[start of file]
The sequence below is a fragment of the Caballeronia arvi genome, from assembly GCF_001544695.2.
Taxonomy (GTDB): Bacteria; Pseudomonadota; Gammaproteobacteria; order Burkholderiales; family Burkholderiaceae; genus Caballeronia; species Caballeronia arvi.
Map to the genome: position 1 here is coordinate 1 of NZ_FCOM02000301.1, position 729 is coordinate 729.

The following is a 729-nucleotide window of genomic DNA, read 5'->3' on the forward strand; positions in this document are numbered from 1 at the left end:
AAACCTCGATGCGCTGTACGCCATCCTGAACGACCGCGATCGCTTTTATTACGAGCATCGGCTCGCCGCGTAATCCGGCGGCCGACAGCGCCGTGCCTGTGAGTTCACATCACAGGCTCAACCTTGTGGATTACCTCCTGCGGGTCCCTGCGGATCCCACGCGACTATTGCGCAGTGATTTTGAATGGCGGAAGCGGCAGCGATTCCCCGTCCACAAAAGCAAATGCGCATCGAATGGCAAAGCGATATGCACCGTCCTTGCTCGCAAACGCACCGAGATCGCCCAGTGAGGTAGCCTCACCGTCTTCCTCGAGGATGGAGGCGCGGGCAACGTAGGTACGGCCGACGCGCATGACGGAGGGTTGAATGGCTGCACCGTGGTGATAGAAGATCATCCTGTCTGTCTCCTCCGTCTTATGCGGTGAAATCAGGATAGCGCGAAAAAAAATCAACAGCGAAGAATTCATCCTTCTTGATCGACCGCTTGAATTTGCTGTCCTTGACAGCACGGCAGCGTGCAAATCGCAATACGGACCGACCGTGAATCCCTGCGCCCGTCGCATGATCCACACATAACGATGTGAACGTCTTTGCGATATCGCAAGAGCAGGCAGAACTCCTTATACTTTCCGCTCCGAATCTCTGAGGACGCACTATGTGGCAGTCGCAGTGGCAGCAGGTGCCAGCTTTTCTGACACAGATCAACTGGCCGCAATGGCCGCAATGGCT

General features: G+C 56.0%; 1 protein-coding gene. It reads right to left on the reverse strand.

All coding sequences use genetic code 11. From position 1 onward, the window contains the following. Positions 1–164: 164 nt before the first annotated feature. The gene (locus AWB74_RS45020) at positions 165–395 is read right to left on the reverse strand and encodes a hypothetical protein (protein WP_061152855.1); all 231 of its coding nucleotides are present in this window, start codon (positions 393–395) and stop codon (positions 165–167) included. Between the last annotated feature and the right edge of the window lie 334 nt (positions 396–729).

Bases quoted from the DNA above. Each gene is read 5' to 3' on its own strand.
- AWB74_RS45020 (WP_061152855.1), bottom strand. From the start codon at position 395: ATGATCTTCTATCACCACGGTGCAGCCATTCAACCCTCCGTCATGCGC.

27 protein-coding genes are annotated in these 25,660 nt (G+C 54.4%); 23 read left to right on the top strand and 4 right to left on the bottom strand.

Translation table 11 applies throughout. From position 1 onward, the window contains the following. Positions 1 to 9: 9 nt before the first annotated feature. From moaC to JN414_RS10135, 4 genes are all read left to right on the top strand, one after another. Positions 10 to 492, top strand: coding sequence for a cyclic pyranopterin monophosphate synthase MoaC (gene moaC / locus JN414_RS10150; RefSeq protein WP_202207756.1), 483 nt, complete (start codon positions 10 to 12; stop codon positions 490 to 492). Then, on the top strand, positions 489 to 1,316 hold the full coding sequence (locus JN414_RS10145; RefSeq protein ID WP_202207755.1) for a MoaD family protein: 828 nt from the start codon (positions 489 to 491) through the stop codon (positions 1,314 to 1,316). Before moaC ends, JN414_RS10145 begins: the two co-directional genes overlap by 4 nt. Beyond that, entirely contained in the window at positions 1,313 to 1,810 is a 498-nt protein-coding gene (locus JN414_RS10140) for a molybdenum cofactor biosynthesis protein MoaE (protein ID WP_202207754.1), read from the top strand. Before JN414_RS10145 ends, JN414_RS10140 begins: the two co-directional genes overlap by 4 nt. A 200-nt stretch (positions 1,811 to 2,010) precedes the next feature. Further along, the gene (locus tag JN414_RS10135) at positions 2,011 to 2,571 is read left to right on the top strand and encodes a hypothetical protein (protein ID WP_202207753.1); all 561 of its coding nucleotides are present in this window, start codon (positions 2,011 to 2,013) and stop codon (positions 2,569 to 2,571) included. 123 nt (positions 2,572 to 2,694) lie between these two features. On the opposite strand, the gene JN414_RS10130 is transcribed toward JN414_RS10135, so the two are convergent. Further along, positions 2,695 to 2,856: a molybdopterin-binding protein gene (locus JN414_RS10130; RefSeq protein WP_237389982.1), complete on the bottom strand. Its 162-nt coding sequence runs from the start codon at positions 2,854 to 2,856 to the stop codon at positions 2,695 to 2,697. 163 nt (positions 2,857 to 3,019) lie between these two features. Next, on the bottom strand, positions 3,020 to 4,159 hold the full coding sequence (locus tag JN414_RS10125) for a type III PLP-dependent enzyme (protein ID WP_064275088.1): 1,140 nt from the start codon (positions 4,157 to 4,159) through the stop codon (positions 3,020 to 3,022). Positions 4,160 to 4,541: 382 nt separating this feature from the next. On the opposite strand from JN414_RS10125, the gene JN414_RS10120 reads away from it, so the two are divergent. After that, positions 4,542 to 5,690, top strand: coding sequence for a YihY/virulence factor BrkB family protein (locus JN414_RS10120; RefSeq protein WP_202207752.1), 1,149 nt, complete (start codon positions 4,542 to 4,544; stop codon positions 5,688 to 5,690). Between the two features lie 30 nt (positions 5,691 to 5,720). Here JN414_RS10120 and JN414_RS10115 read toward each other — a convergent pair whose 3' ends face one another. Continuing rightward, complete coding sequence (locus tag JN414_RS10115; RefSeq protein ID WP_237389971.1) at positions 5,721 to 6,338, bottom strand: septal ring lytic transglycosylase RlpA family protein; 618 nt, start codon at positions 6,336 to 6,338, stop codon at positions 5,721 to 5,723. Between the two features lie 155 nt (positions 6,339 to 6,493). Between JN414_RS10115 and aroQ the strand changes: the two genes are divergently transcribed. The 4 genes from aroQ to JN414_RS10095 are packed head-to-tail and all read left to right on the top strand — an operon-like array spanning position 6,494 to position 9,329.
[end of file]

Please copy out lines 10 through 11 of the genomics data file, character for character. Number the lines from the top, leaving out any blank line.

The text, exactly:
27 protein-coding genes are annotated in these 25,660 nt (G+C 54.4%); 23 read left to right on the top strand and 4 right to left on the bottom strand.

Translation table 11 applies throughout. From position 1 onward, the window contains the following. Positions 1 to 9: 9 nt before the first annotated feature. From moaC to JN414_RS10135, 4 genes are all read left to right on the top strand, one after another. Positions 10 to 492, top strand: coding sequence for a cyclic pyranopterin monophosphate synthase MoaC (gene moaC / locus JN414_RS10150; RefSeq protein WP_202207756.1), 483 nt, complete (start codon positions 10 to 12; stop codon positions 490 to 492). Then, on the top strand, positions 489 to 1,316 hold the full coding sequence (locus JN414_RS10145; RefSeq protein ID WP_202207755.1) for a MoaD family protein: 828 nt from the start codon (positions 489 to 491) through the stop codon (positions 1,314 to 1,316). Before moaC ends, JN414_RS10145 begins: the two co-directional genes overlap by 4 nt. Beyond that, entirely contained in the window at positions 1,313 to 1,810 is a 498-nt protein-coding gene (locus JN414_RS10140) for a molybdenum cofactor biosynthesis protein MoaE (protein ID WP_202207754.1), read from the top strand. Before JN414_RS10145 ends, JN414_RS10140 begins: the two co-directional genes overlap by 4 nt. A 200-nt stretch (positions 1,811 to 2,010) precedes the next feature. Further along, the gene (locus tag JN414_RS10135) at positions 2,011 to 2,571 is read left to right on the top strand and encodes a hypothetical protein (protein ID WP_202207753.1); all 561 of its coding nucleotides are present in this window, start codon (positions 2,011 to 2,013) and stop codon (positions 2,569 to 2,571) included. 123 nt (positions 2,572 to 2,694) lie between these two features. On the opposite strand, the gene JN414_RS10130 is transcribed toward JN414_RS10135, so the two are convergent. Further along, positions 2,695 to 2,856: a molybdopterin-binding protein gene (locus JN414_RS10130; RefSeq protein WP_237389982.1), complete on the bottom strand. Its 162-nt coding sequence runs from the start codon at positions 2,854 to 2,856 to the stop codon at positions 2,695 to 2,697. 163 nt (positions 2,857 to 3,019) lie between these two features. Next, on the bottom strand, positions 3,020 to 4,159 hold the full coding sequence (locus tag JN414_RS10125) for a type III PLP-dependent enzyme (protein ID WP_064275088.1): 1,140 nt from the start codon (positions 4,157 to 4,159) through the stop codon (positions 3,020 to 3,022). Positions 4,160 to 4,541: 382 nt separating this feature from the next. On the opposite strand from JN414_RS10125, the gene JN414_RS10120 reads away from it, so the two are divergent. After that, positions 4,542 to 5,690, top strand: coding sequence for a YihY/virulence factor BrkB family protein (locus JN414_RS10120; RefSeq protein WP_202207752.1), 1,149 nt, complete (start codon positions 4,542 to 4,544; stop codon positions 5,688 to 5,690). Between the two features lie 30 nt (positions 5,691 to 5,720). Here JN414_RS10120 and JN414_RS10115 read toward each other — a convergent pair whose 3' ends face one another. Continuing rightward, complete coding sequence (locus tag JN414_RS10115; RefSeq protein ID WP_237389971.1) at positions 5,721 to 6,338, bottom strand: septal ring lytic transglycosylase RlpA family protein; 618 nt, start codon at positions 6,336 to 6,338, stop codon at positions 5,721 to 5,723. Between the two features lie 155 nt (positions 6,339 to 6,493). Between JN414_RS10115 and aroQ the strand changes: the two genes are divergently transcribed. The 4 genes from aroQ to JN414_RS10095 are packed head-to-tail and all read left to right on the top strand — an operon-like array spanning position 6,494 to position 9,329.